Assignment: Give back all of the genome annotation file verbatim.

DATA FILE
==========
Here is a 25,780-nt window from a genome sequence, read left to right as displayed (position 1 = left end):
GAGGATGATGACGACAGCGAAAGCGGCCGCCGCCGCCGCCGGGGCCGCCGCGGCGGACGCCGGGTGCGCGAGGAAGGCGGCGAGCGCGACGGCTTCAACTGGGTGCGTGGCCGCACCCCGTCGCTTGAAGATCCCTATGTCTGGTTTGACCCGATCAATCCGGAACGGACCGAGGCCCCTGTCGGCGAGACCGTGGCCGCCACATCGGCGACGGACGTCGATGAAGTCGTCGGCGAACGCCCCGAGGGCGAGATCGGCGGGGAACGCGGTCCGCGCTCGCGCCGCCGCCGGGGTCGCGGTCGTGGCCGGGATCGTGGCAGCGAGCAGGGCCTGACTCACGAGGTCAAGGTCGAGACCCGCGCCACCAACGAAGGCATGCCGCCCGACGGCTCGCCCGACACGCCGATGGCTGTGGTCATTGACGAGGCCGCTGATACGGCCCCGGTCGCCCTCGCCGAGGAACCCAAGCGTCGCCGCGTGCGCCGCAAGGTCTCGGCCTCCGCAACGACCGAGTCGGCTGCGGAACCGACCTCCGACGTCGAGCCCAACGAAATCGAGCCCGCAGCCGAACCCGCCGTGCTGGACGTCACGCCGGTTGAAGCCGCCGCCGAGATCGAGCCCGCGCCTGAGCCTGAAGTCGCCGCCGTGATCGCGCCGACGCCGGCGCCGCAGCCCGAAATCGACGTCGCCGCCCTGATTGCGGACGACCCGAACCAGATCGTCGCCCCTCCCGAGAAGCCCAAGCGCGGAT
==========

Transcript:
Here is a 25,780-nt window from a genome sequence, read left to right as displayed (position 1 = left end):
GAGGATGATGACGACAGCGAAAGCGGCCGCCGCCGCCGCCGGGGCCGCCGCGGCGGACGCCGGGTGCGCGAGGAAGGCGGCGAGCGCGACGGCTTCAACTGGGTGCGTGGCCGCACCCCGTCGCTTGAAGATCCCTATGTCTGGTTTGACCCGATCAATCCGGAACGGACCGAGGCCCCTGTCGGCGAGACCGTGGCCGCCACATCGGCGACGGACGTCGATGAAGTCGTCGGCGAACGCCCCGAGGGCGAGATCGGCGGGGAACGCGGTCCGCGCTCGCGCCGCCGCCGGGGTCGCGGTCGTGGCCGGGATCGTGGCAGCGAGCAGGGCCTGACTCACGAGGTCAAGGTCGAGACCCGCGCCACCAACGAAGGCATGCCGCCCGACGGCTCGCCCGACACGCCGATGGCTGTGGTCATTGACGAGGCCGCTGATACGGCCCCGGTCGCCCTCGCCGAGGAACCCAAGCGTCGCCGCGTGCGCCGCAAGGTCTCGGCCTCCGCAACGACCGAGTCGGCTGCGGAACCGACCTCCGACGTCGAGCCCAACGAAATCGAGCCCGCAGCCGAACCCGCCGTGCTGGACGTCACGCCGGTTGAAGCCGCCGCCGAGATCGAGCCCGCGCCTGAGCCTGAAGTCGCCGCCGTGATCGCGCCGACGCCGGCGCCGCAGCCCGAAATCGACGTCGCCGCCCTGATTGCGGACGACCCGAACCAGATCGTCGCCCCTCCCGAGAAGCCCAAGCGCGGAT